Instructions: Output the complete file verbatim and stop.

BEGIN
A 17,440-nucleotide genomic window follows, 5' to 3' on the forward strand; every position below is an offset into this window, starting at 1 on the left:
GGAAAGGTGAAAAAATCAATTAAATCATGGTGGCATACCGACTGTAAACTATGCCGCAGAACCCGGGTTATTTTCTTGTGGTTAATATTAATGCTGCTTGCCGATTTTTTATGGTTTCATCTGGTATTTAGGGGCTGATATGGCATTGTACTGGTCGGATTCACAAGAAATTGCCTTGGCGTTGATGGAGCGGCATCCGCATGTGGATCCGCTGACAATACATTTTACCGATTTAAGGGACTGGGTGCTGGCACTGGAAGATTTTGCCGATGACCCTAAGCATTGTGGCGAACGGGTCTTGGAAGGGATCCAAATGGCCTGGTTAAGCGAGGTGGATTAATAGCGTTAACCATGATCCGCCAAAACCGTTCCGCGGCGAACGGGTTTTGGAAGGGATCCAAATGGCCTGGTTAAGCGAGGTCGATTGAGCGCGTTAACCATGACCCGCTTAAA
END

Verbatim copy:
A 17,440-nucleotide genomic window follows, 5' to 3' on the forward strand; every position below is an offset into this window, starting at 1 on the left:
GGAAAGGTGAAAAAATCAATTAAATCATGGTGGCATACCGACTGTAAACTATGCCGCAGAACCCGGGTTATTTTCTTGTGGTTAATATTAATGCTGCTTGCCGATTTTTTATGGTTTCATCTGGTATTTAGGGGCTGATATGGCATTGTACTGGTCGGATTCACAAGAAATTGCCTTGGCGTTGATGGAGCGGCATCCGCATGTGGATCCGCTGACAATACATTTTACCGATTTAAGGGACTGGGTGCTGGCACTGGAAGATTTTGCCGATGACCCTAAGCATTGTGGCGAACGGGTCTTGGAAGGGATCCAAATGGCCTGGTTAAGCGAGGTGGATTAATAGCGTTAACCATGATCCGCCAAAACCGTTCCGCGGCGAACGGGTTTTGGAAGGGATCCAAATGGCCTGGTTAAGCGAGGTCGATTGAGCGCGTTAACCATGACCCGCTTAAA